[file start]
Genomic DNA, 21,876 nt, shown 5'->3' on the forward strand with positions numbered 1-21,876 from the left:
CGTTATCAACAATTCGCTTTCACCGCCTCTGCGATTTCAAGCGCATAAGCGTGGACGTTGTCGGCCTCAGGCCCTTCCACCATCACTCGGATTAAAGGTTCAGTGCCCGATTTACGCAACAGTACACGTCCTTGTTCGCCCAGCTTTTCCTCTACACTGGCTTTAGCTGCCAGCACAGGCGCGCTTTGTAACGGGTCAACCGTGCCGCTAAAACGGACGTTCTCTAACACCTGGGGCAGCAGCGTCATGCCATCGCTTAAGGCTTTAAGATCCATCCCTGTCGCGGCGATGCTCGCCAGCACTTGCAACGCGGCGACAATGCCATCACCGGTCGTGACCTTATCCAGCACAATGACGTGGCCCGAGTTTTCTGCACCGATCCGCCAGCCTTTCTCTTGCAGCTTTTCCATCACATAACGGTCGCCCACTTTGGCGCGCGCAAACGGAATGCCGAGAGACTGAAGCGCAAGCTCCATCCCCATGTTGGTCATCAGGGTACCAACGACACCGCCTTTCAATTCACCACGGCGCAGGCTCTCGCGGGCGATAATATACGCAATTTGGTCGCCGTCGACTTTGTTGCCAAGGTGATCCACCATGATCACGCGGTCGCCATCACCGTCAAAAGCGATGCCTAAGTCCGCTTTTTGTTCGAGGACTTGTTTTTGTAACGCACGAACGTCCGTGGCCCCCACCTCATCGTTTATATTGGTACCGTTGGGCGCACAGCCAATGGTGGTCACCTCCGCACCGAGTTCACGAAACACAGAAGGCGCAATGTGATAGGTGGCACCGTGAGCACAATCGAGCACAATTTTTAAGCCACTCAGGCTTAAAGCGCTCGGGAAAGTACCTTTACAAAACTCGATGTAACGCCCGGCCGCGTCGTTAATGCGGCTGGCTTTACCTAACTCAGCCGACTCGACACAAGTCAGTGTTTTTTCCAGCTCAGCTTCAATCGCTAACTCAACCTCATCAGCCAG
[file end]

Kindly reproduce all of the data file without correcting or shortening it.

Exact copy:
Genomic DNA, 21,876 nt, shown 5'->3' on the forward strand with positions numbered 1-21,876 from the left:
CGTTATCAACAATTCGCTTTCACCGCCTCTGCGATTTCAAGCGCATAAGCGTGGACGTTGTCGGCCTCAGGCCCTTCCACCATCACTCGGATTAAAGGTTCAGTGCCCGATTTACGCAACAGTACACGTCCTTGTTCGCCCAGCTTTTCCTCTACACTGGCTTTAGCTGCCAGCACAGGCGCGCTTTGTAACGGGTCAACCGTGCCGCTAAAACGGACGTTCTCTAACACCTGGGGCAGCAGCGTCATGCCATCGCTTAAGGCTTTAAGATCCATCCCTGTCGCGGCGATGCTCGCCAGCACTTGCAACGCGGCGACAATGCCATCACCGGTCGTGACCTTATCCAGCACAATGACGTGGCCCGAGTTTTCTGCACCGATCCGCCAGCCTTTCTCTTGCAGCTTTTCCATCACATAACGGTCGCCCACTTTGGCGCGCGCAAACGGAATGCCGAGAGACTGAAGCGCAAGCTCCATCCCCATGTTGGTCATCAGGGTACCAACGACACCGCCTTTCAATTCACCACGGCGCAGGCTCTCGCGGGCGATAATATACGCAATTTGGTCGCCGTCGACTTTGTTGCCAAGGTGATCCACCATGATCACGCGGTCGCCATCACCGTCAAAAGCGATGCCTAAGTCCGCTTTTTGTTCGAGGACTTGTTTTTGTAACGCACGAACGTCCGTGGCCCCCACCTCATCGTTTATATTGGTACCGTTGGGCGCACAGCCAATGGTGGTCACCTCCGCACCGAGTTCACGAAACACAGAAGGCGCAATGTGATAGGTGGCACCGTGAGCACAATCGAGCACAATTTTTAAGCCACTCAGGCTTAAAGCGCTCGGGAAAGTACCTTTACAAAACTCGATGTAACGCCCGGCCGCGTCGTTAATGCGGCTGGCTTTACCTAACTCAGCCGACTCGACACAAGTCAGTGTTTTTTCCAGCTCAGCTTCAATCGCTAACTCAACCTCATCAGCCAG